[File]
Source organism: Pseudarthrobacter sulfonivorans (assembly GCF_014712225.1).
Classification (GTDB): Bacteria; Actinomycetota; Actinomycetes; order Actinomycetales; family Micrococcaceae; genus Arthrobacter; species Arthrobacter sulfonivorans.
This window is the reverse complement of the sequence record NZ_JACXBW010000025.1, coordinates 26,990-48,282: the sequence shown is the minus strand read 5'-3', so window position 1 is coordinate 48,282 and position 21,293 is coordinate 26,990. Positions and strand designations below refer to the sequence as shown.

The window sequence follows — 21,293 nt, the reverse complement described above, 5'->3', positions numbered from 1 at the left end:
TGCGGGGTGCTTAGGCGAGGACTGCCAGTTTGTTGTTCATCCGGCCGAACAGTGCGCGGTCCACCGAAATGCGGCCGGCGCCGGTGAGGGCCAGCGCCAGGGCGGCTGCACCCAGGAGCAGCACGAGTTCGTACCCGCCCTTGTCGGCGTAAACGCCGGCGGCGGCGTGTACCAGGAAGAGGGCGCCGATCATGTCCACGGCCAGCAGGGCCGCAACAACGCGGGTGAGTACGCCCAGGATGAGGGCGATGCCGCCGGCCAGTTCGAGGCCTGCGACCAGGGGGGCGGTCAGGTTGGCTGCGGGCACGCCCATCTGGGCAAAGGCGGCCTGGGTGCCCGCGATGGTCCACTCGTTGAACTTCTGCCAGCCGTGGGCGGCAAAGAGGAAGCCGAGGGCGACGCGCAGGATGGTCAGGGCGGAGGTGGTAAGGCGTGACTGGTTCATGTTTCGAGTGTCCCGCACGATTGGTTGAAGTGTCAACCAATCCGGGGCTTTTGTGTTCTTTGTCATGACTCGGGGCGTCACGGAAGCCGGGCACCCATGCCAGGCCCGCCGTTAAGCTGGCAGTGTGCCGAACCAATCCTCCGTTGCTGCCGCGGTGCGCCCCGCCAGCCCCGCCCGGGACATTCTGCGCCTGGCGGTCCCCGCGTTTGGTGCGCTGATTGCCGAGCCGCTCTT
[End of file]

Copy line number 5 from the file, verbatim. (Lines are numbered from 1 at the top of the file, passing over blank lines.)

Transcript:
TGCGGGGTGCTTAGGCGAGGACTGCCAGTTTGTTGTTCATCCGGCCGAACAGTGCGCGGTCCACCGAAATGCGGCCGGCGCCGGTGAGGGCCAGCGCCAGGGCGGCTGCACCCAGGAGCAGCACGAGTTCGTACCCGCCCTTGTCGGCGTAAACGCCGGCGGCGGCGTGTACCAGGAAGAGGGCGCCGATCATGTCCACGGCCAGCAGGGCCGCAACAACGCGGGTGAGTACGCCCAGGATGAGGGCGATGCCGCCGGCCAGTTCGAGGCCTGCGACCAGGGGGGCGGTCAGGTTGGCTGCGGGCACGCCCATCTGGGCAAAGGCGGCCTGGGTGCCCGCGATGGTCCACTCGTTGAACTTCTGCCAGCCGTGGGCGGCAAAGAGGAAGCCGAGGGCGACGCGCAGGATGGTCAGGGCGGAGGTGGTAAGGCGTGACTGGTTCATGTTTCGAGTGTCCCGCACGATTGGTTGAAGTGTCAACCAATCCGGGGCTTTTGTGTTCTTTGTCATGACTCGGGGCGTCACGGAAGCCGGGCACCCATGCCAGGCCCGCCGTTAAGCTGGCAGTGTGCCGAACCAATCCTCCGTTGCTGCCGCGGTGCGCCCCGCCAGCCCCGCCCGGGACATTCTGCGCCTGGCGGTCCCCGCGTTTGGTGCGCTGATTGCCGAGCCGCTCTT